Text Chat as a Tool for Referential Questioning in Asperger Syndrome Purpose This article reports a study in which referential communication in 11 individuals with Asperger syndrome (AS) and 11 controls was compared between text chat and telephone, using a route-solving task. Method Participants deduced routes by asking closed questions, and the dependent variables were (a) accuracy in working ... Research Article
Research Article  |   February 01, 2006
Text Chat as a Tool for Referential Questioning in Asperger Syndrome
 
Author Affiliations & Notes
  • Gnanathusharan Rajendran
    University of Edinburgh, Edinburgh, United Kingdom
  • Peter Mitchell
    The University of Nottingham, Nottingham, United Kingdom
  • Contact author: G. Rajendran, School of Education, The University of Edinburgh EH8 8AG, United Kingdom. Email: thusha.rajendran@ed.ac.uk
Article Information
Hearing Disorders / Special Populations / Genetic & Congenital Disorders / Autism Spectrum / Language / Research Articles
Research Article   |   February 01, 2006
Text Chat as a Tool for Referential Questioning in Asperger Syndrome
Journal of Speech, Language, and Hearing Research, February 2006, Vol. 49, 102-112. doi:10.1044/1092-4388(2006/008)
History: Received January 9, 2004 , Revised April 7, 2004 , Accepted June 23, 2005
 
Journal of Speech, Language, and Hearing Research, February 2006, Vol. 49, 102-112. doi:10.1044/1092-4388(2006/008)
History: Received January 9, 2004; Revised April 7, 2004; Accepted June 23, 2005
Web of Science® Times Cited: 9

Purpose This article reports a study in which referential communication in 11 individuals with Asperger syndrome (AS) and 11 controls was compared between text chat and telephone, using a route-solving task.

Method Participants deduced routes by asking closed questions, and the dependent variables were (a) accuracy in working out the route, (b) number of questions posed (turns taken), and (c) time taken to complete the task.

Results Generally, individuals with AS were equally competent in solving the task in both media but less efficient than the typically developing comparison group. Individuals with AS who had higher measured executive ability adopted a similar approach to the comparison group, asking about landmarks on the map to deduce the route taken. In contrast, AS participants with lower executive ability used an inefficient left/right questioning strategy, which occupied more time, required more conversational turns, and was associated with a higher rate of error.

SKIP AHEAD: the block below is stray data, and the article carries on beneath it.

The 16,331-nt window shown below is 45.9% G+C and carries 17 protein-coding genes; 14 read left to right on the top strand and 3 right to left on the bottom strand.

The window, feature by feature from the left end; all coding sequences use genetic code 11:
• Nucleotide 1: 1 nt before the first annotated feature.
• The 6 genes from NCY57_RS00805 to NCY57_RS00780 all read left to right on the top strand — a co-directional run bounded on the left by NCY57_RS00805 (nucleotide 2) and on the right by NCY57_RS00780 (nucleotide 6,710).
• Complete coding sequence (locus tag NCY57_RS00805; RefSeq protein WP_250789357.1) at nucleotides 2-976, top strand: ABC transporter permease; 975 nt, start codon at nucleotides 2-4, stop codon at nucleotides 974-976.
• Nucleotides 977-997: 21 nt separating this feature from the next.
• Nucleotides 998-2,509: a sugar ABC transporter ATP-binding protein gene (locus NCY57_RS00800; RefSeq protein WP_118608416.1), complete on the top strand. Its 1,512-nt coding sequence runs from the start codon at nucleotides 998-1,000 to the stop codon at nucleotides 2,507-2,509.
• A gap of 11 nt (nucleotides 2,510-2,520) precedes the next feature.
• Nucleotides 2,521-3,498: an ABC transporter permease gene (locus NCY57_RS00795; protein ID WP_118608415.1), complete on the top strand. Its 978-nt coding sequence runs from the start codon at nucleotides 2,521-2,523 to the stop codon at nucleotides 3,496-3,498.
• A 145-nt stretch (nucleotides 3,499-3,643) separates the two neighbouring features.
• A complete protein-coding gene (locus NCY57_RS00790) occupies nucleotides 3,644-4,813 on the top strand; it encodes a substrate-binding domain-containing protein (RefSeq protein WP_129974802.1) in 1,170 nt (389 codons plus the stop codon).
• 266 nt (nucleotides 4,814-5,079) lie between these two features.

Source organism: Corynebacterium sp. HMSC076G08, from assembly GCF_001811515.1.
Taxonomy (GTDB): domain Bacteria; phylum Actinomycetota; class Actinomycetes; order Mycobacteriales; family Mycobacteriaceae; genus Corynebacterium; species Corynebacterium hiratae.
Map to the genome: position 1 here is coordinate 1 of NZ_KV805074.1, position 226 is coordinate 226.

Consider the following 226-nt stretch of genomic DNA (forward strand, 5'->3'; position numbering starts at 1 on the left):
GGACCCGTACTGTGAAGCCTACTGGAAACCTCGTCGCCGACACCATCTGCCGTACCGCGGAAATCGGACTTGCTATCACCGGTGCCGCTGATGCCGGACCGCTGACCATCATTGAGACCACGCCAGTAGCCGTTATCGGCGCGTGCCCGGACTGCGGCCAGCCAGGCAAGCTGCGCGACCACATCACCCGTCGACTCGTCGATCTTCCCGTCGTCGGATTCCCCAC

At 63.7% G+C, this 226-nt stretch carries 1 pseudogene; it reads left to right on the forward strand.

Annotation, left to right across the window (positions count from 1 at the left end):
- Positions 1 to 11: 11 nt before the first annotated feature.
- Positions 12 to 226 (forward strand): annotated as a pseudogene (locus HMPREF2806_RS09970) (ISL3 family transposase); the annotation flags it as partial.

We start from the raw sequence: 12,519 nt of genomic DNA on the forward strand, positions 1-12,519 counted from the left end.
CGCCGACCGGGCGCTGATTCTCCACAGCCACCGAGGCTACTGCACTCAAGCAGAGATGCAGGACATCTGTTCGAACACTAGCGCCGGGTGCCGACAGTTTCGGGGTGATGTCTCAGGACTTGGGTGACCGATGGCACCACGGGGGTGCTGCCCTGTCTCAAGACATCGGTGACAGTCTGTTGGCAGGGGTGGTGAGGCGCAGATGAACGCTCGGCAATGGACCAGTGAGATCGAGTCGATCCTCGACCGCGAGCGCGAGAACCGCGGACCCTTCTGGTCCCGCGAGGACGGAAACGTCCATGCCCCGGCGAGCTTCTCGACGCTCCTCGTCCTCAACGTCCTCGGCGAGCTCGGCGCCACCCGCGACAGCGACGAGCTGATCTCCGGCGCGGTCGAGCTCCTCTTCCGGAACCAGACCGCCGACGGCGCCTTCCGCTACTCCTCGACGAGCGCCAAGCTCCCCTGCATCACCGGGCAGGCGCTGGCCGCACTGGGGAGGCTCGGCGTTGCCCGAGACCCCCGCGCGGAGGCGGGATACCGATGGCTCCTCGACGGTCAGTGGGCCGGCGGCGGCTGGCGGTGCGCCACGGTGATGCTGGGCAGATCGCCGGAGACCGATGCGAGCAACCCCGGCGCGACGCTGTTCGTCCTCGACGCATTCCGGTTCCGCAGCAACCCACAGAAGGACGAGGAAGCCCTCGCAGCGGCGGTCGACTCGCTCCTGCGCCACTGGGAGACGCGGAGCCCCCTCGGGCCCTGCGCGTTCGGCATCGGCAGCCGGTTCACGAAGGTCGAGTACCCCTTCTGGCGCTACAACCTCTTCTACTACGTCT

Conclusion Individuals with AS, who also have problems of executive functioning, may have difficulty communicating with others to use a route-solving task.

Acknowledgments
We thank the students, parents, teachers, and staff of Leicestershire Autism Outreach Team; Leicestershire, Loughborough, Derbyshire, and Nottingham autistic and Asperger support groups; the Nottingham Blue Coat School; Loughborough College; and Burleigh Community College. Special thanks go to Peter Lloyd for his help and maps; Lee Melton, Joan Allsopp, and Lindsay Smith, for invaluable technical support; Katherine Myant and Lesley Smith, for help with reliability. This research was completed while the first author held an Economic and Social Research Council studentship then an Economic and Social Research Council Fellowship at The University of Nottingham.
Order a Subscription
Pay Per View
Entire Journal of Speech, Language, and Hearing Research content & archive
24-hour access
This Article
24-hour access